Two Secrets to Writing Success in 2016 By Patricia Skalka

Writer, know thyself. With apologies to Socrates, I would say that sounds like good advice with which to start the New Year. So, as the world turns to the opening weeks of 2016 and I finish up the third book in my Dave Cubiak Door County mystery series, may I humbly offer two suggestions for success in the coming months.
            The first is very much in line with knowing thyself as a writer. I interpret this adage as knowing what works for you. Many successful writers start with an idea and little else. They jump in with both feet, work hard and months later have the first draft of a book-length manuscript to show for their efforts. That’s a fantastic approach but one that doesn’t work for me. Every time I’ve tried being a “pantser” (one who writes by the seat of her pants), I’ve ended up stuck in dead ends or getting lost in a knotted maze of plot lines that refuse to come untangled.. And I use up precious writing time fussing over that pesky now whatquestion.
Through trial and error, I’ve learned that I am a “plotter.” I need to know the story before I begin writing. I need a step-by-step road map that carries the action through from the beginning to the end. Doesn’t that dilute the thrill of writing? I was once asked. No, not at all.
I view writing as a two-step process: first I develop the story line, a laborious process that can take three to four weeks to complete. Then I sit down to write and when I do, I don’t have to spend time or effort worrying about what comes next because I already know. This knowledge frees me to focus on the writing or the telling.
Perhaps one of these techniques works for you or you use a method that falls somewhere in the middle or outside the bounds of either. If you follow a technique that works for you then you’ve completed the first crucial part of knowing yourself as a writer. If not, then perhaps this is the year to experiment.
My second nugget of advice: write at your own pace. Some authors routinely produce three, five or even occasionally seven thousand words a day.  Not me. Just thinking of writing at that kind of pace induces brain freeze. 
On a very good day, I can write one thousand words. Last spring, I met the goal consistently for weeks on end and felt fantastic. Then summer came and my work discipline evaporated. Suddenly, I had other demands on my time. Friends to meet for coffee, walks to take, lake-front bike rides that beckoned.  Aiming for the one-thousand word mark, I’d write six or seven hundred and walk away from my desk feeling disappointed and frustrated. This continued until I decided to try a more realistic “summer” goal and lowered the bar to five hundred words a day. The transformation was amazing. Every day I easily met and surpassed the goal. Suddenly, the seven hundred words that meant failure translated into elation and made me feel empowered about my work.  Same quantity, different expectations.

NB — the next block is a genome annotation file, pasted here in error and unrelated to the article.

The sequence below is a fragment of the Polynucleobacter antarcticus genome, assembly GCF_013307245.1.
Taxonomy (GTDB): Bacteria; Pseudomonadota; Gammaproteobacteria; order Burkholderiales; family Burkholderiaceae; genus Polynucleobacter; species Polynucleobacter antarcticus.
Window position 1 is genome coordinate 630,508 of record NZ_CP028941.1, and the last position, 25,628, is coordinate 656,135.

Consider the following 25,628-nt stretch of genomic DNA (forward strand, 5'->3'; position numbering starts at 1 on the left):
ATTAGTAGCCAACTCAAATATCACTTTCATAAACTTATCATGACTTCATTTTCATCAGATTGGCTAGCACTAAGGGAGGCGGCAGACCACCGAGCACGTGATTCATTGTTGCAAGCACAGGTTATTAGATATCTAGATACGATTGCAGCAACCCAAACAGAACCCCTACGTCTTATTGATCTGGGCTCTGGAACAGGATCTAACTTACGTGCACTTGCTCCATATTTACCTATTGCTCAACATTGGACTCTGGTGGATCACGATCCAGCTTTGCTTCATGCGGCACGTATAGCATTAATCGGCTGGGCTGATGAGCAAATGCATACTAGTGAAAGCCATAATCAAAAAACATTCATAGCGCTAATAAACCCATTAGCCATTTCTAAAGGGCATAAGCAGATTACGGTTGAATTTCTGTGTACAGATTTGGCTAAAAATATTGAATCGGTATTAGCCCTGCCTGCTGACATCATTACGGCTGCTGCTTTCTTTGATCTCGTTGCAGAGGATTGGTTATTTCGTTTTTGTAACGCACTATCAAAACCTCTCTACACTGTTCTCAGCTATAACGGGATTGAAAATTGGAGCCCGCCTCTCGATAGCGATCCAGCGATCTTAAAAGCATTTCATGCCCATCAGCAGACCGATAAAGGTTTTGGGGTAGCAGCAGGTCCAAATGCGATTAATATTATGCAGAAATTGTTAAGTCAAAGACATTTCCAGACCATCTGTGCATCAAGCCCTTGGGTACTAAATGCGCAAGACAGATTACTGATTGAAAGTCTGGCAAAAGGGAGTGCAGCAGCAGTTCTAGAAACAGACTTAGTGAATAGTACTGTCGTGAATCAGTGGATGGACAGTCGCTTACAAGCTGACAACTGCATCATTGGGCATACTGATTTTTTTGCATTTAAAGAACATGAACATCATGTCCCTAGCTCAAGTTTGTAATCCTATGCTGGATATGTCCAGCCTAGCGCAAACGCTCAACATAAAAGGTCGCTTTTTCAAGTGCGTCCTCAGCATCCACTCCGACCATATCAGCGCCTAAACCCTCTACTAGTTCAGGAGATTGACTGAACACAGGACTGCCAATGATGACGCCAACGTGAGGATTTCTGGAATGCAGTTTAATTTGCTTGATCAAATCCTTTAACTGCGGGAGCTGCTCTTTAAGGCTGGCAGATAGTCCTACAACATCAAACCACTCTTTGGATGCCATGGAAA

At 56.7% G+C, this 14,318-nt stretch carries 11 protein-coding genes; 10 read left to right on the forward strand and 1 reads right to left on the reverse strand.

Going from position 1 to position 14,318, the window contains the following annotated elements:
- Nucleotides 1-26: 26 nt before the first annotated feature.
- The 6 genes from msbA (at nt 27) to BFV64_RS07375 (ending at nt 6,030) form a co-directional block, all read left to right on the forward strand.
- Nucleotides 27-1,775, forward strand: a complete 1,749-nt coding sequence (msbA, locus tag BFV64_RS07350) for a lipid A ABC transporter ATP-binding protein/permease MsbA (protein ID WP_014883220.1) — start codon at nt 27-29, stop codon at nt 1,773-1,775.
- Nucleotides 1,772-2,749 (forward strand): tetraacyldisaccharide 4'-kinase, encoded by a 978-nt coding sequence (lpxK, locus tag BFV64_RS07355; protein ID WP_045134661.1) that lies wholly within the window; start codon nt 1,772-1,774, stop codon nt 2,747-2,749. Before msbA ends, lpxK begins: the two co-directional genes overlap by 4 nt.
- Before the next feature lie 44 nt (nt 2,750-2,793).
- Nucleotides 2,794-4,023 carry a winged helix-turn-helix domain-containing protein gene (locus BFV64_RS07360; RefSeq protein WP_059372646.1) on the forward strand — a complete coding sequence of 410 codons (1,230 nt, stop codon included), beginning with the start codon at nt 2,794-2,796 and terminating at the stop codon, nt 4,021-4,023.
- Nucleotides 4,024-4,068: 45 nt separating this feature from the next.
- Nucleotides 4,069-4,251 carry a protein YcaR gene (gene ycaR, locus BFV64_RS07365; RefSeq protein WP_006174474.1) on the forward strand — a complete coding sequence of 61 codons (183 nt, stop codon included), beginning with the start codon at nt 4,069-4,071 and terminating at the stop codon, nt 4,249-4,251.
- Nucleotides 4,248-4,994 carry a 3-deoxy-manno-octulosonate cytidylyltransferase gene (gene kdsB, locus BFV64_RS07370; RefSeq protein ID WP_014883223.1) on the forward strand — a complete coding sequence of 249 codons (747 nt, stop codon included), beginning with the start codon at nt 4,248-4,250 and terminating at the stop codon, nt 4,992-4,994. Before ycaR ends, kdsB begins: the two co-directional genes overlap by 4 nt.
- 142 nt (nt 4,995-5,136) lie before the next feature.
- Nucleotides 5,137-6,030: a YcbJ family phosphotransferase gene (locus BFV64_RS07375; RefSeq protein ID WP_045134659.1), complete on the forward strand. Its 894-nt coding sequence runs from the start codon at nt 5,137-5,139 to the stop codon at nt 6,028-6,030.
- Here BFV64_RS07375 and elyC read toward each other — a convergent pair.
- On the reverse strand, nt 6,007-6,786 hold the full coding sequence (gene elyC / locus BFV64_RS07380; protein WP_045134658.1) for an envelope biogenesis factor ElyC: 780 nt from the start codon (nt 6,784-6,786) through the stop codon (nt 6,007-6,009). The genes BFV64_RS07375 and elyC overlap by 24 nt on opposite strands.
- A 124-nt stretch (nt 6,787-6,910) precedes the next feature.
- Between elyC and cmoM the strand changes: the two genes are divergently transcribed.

The ultimate goal of any novelist is to write a good book.  Shooting for, say, a seventy-five thousand word manuscript, how long will it take? At one thousand words a day, working six days a week, you’ll be finished in twelve and a half weeks. That sounds both remarkable and exhausting. Scaling back to five hundred words a day, while working six days a week, you will produce a completed manuscript in twenty five weeks, or roughly six months.  Think of it: six months to write a complete novel. Still remarkable, and not exhausting at all.
Late winter or early spring, I will start the fourth book of my mystery series. I’ll spend approximately four weeks developing the plot and creating the detailed story road map that will guide me through the process. When I start to write, I’ll aim for five hundred words a day, working five days a week to allow time for readings and other events to which I’ve already committed.  Even with a modest yield of twenty-five hundred words a week, I’ll have ten thousand per month. And that will add up to a finished draft in seven and a half months. Add in the month of planning, allow a couple of weeks for vacation or life’s inevitable interruptions and I will still have the new book written in approximately nine months.  That’s a goal I can readily embrace and one that perhaps will work for you as well.
Please, join me, as we raise a toast to the New Year -- and write on.


Patricia Skalka's Bio:

A lifelong Chicagoan, Patricia Skalka is a former Reader’s Digest Staff Writer and award-winning freelancer, as well as one-time magazine editor, ghost writer and writing instructor. Her nonfiction book credits include Nurses On Our Own, the true-story of two pioneering, local nurse practitioners.

Twitter: @PatriciaSkalka


John M. Wills said…
I like her idea of writing at your pace. Don't be influenced or intimidated by another writer's habits.
Patricia Skalka said…
A lesson I learned the hard way!
GBPool said…
Good advice. We have to listen to our own drummer or else we will all sound alike. Happy New Year to you, too.
Patricia Skalka said…
Thank you. The writer's life is full of lessons to be learned -- that's how we keep improving.

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